Often, this friction starts to occur before any formal diagnosis of hearing loss. Feelings of resentment may be worse when parties don’t suspect hearing loss is the core issue (or when the partner with hearing loss insists on disregarding their symptoms).

Advice for living with someone who has hearing loss

If hearing loss can create so much conflict in a relationship, how can you live with someone who is dealing with hearing loss? This will only be a problem for couples who aren’t willing to establish new communication strategies. Some of those strategies include the following:

  • Encourage your partner to come in for a hearing exam: We can help your partner control their hearing loss. When hearing loss is well-managed, communication is usually more effective (and many other areas of tension may go away too). Additionally, treating hearing loss is a safety concern: hearing loss can impact your ability to hear the telephone, smoke detectors and fire alarms, and the doorbell. You might also fail to hear oncoming traffic. Your partner can get help managing any of these potential problems by scheduling an appointment with us.
  • When you repeat what you said, try using different words: When your partner doesn’t understand what you said, you will typically try repeating yourself. But instead of using the same words again and again, try to change things up. Hearing loss can affect some frequencies of speech more than others, which means some words may be more difficult to understand (while others are easier). Your message can be reinforced by changing the words you utilize.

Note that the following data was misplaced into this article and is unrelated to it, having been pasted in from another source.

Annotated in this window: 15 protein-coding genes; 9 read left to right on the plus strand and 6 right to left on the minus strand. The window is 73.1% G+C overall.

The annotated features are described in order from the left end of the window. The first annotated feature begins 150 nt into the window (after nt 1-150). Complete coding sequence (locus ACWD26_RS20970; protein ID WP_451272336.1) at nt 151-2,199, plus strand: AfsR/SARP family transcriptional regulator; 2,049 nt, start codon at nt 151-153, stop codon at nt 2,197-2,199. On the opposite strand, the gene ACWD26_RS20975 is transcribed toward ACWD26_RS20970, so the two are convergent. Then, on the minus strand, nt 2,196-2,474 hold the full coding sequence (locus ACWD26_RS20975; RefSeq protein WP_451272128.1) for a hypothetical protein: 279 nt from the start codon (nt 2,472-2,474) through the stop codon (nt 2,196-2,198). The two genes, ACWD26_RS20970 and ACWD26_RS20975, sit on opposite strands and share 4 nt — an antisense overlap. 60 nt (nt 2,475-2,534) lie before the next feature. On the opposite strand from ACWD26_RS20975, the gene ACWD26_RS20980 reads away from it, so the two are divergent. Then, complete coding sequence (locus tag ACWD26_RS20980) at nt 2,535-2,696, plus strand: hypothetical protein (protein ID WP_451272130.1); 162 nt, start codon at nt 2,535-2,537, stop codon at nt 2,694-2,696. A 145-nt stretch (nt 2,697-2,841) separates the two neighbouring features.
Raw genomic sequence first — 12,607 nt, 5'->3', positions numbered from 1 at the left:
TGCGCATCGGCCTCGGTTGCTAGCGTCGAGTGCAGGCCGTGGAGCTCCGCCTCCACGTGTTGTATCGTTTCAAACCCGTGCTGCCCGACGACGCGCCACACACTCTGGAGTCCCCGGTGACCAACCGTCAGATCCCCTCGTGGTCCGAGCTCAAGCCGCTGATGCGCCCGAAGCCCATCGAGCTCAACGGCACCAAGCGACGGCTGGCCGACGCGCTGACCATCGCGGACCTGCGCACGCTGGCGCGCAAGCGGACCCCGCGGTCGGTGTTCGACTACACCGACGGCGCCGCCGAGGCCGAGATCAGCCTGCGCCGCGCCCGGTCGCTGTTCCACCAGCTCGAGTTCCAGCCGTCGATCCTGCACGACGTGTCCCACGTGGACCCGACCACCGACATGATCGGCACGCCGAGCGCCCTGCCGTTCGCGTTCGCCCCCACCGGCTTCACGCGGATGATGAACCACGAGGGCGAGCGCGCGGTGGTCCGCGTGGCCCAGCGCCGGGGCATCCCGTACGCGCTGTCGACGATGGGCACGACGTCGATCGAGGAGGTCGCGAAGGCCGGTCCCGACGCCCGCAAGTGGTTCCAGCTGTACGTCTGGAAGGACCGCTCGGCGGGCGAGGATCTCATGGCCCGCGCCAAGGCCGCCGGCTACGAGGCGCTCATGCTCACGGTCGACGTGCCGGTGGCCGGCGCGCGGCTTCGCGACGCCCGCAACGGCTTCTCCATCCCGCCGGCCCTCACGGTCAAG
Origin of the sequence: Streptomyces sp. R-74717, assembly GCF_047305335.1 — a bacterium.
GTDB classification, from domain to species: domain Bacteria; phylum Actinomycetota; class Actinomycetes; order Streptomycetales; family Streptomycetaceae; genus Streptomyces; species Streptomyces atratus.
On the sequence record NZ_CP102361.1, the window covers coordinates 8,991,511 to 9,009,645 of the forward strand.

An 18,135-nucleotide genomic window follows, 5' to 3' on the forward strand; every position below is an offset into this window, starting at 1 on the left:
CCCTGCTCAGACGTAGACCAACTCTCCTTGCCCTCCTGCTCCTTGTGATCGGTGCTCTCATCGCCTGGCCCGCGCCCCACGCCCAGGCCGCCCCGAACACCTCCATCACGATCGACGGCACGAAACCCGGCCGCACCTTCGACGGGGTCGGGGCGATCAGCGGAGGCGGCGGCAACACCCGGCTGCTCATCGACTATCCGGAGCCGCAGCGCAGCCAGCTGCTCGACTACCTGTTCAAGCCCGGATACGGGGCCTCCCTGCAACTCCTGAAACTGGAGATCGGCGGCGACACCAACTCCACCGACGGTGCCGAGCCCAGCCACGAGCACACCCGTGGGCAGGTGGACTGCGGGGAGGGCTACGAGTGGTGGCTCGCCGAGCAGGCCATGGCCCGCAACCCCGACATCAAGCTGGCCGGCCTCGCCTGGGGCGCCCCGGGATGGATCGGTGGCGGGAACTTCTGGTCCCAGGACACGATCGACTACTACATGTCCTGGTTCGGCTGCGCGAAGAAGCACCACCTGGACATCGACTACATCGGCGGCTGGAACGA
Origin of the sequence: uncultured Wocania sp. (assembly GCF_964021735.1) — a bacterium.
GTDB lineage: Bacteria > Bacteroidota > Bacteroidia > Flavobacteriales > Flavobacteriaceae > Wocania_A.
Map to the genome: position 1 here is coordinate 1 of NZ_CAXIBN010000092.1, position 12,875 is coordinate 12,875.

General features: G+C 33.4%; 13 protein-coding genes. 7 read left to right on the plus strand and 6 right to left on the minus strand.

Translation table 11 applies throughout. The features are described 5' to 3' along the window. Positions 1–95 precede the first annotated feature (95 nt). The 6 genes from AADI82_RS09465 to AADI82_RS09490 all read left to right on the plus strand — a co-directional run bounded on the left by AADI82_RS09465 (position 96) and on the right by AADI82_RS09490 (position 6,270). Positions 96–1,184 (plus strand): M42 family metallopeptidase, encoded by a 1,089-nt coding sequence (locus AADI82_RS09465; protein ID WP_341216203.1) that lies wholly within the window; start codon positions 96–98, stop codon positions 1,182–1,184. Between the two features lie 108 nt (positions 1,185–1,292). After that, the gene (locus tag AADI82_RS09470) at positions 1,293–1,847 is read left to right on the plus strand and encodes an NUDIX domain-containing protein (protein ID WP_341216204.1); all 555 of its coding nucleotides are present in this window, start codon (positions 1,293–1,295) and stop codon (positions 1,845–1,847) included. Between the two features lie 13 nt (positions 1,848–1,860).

• Patience: This is particularly true when you recognize that your partner is dealing with hearing loss. You may need to change the way you talk, like raising your volume for example. You might also have to speak more slowly. The effectiveness of your communication can be substantially improved by exercising this kind of patience.
  • Help your partner get used to their hearing aids: This can include things like taking over chores that cause substantial anxiety (such as going shopping or making phone calls). There also might be ways you can help your partner get used to their hearing aids and we can help you with that.
  • Try to talk face-to-face as often as you can: Communicating face-to-face can supply a wealth of visual clues for somebody with hearing loss. You will be supplying your partner with body language and facial cues. It’s also easier to preserve concentration and eye contact. This provides your partner with more information to process, and that usually makes it easier to understand your intent.

What happens after you get diagnosed?

Hearing assessments are typically non-invasive and really simple. Usually, you will simply put on a pair of headphones and listen for particular tones. You will be better able to manage your symptoms and your relationships after you get a diagnosis.

Take the hearing loss related tension out of your relationship by encouraging your partner to come see us for a hearing exam.

The site information is for educational and informational purposes only and does not constitute medical advice. To receive personalized advice or treatment, schedule an appointment.